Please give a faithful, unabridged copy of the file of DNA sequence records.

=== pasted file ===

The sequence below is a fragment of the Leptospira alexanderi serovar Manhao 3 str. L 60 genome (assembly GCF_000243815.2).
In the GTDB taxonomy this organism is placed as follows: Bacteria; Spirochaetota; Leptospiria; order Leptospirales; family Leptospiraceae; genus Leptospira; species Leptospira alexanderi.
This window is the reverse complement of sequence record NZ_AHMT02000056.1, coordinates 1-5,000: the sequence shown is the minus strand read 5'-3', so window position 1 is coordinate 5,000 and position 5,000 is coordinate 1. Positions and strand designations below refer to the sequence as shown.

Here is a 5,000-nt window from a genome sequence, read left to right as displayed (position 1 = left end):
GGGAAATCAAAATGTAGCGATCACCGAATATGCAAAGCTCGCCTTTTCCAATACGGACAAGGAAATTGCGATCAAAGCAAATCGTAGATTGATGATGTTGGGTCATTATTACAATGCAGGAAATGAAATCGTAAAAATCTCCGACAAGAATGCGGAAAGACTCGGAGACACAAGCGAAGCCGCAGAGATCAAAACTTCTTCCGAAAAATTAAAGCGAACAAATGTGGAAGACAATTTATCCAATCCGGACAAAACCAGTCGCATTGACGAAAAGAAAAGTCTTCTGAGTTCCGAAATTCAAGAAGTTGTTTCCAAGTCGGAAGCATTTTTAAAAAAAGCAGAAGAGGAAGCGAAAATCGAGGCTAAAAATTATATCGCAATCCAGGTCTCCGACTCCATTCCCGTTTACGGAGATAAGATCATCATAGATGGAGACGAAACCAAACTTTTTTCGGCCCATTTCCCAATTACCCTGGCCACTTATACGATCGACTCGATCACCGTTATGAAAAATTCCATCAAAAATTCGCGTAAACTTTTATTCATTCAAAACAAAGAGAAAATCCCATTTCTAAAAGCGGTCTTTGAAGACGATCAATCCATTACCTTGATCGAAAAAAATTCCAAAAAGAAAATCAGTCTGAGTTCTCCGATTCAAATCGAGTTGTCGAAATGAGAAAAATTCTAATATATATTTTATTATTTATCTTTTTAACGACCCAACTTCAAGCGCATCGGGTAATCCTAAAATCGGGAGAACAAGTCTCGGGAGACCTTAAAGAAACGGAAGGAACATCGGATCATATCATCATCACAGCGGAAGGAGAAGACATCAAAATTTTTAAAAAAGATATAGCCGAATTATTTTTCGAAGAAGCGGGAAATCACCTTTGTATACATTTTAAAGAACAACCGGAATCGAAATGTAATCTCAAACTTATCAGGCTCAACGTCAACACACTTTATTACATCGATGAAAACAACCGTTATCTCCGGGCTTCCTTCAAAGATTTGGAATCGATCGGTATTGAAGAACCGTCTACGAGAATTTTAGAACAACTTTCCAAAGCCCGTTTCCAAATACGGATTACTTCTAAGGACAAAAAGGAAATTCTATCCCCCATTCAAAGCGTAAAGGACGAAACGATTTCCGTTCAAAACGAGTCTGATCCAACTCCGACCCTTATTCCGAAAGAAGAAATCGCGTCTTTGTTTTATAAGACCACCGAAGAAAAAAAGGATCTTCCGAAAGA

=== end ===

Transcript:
The sequence below is a fragment of the Leptospira alexanderi serovar Manhao 3 str. L 60 genome (assembly GCF_000243815.2).
In the GTDB taxonomy this organism is placed as follows: Bacteria; Spirochaetota; Leptospiria; order Leptospirales; family Leptospiraceae; genus Leptospira; species Leptospira alexanderi.
This window is the reverse complement of sequence record NZ_AHMT02000056.1, coordinates 1-5,000: the sequence shown is the minus strand read 5'-3', so window position 1 is coordinate 5,000 and position 5,000 is coordinate 1. Positions and strand designations below refer to the sequence as shown.

Here is a 5,000-nt window from a genome sequence, read left to right as displayed (position 1 = left end):
GGGAAATCAAAATGTAGCGATCACCGAATATGCAAAGCTCGCCTTTTCCAATACGGACAAGGAAATTGCGATCAAAGCAAATCGTAGATTGATGATGTTGGGTCATTATTACAATGCAGGAAATGAAATCGTAAAAATCTCCGACAAGAATGCGGAAAGACTCGGAGACACAAGCGAAGCCGCAGAGATCAAAACTTCTTCCGAAAAATTAAAGCGAACAAATGTGGAAGACAATTTATCCAATCCGGACAAAACCAGTCGCATTGACGAAAAGAAAAGTCTTCTGAGTTCCGAAATTCAAGAAGTTGTTTCCAAGTCGGAAGCATTTTTAAAAAAAGCAGAAGAGGAAGCGAAAATCGAGGCTAAAAATTATATCGCAATCCAGGTCTCCGACTCCATTCCCGTTTACGGAGATAAGATCATCATAGATGGAGACGAAACCAAACTTTTTTCGGCCCATTTCCCAATTACCCTGGCCACTTATACGATCGACTCGATCACCGTTATGAAAAATTCCATCAAAAATTCGCGTAAACTTTTATTCATTCAAAACAAAGAGAAAATCCCATTTCTAAAAGCGGTCTTTGAAGACGATCAATCCATTACCTTGATCGAAAAAAATTCCAAAAAGAAAATCAGTCTGAGTTCTCCGATTCAAATCGAGTTGTCGAAATGAGAAAAATTCTAATATATATTTTATTATTTATCTTTTTAACGACCCAACTTCAAGCGCATCGGGTAATCCTAAAATCGGGAGAACAAGTCTCGGGAGACCTTAAAGAAACGGAAGGAACATCGGATCATATCATCATCACAGCGGAAGGAGAAGACATCAAAATTTTTAAAAAAGATATAGCCGAATTATTTTTCGAAGAAGCGGGAAATCACCTTTGTATACATTTTAAAGAACAACCGGAATCGAAATGTAATCTCAAACTTATCAGGCTCAACGTCAACACACTTTATTACATCGATGAAAACAACCGTTATCTCCGGGCTTCCTTCAAAGATTTGGAATCGATCGGTATTGAAGAACCGTCTACGAGAATTTTAGAACAACTTTCCAAAGCCCGTTTCCAAATACGGATTACTTCTAAGGACAAAAAGGAAATTCTATCCCCCATTCAAAGCGTAAAGGACGAAACGATTTCCGTTCAAAACGAGTCTGATCCAACTCCGACCCTTATTCCGAAAGAAGAAATCGCGTCTTTGTTTTATAAGACCACCGAAGAAAAAAAGGATCTTCCGAAAGA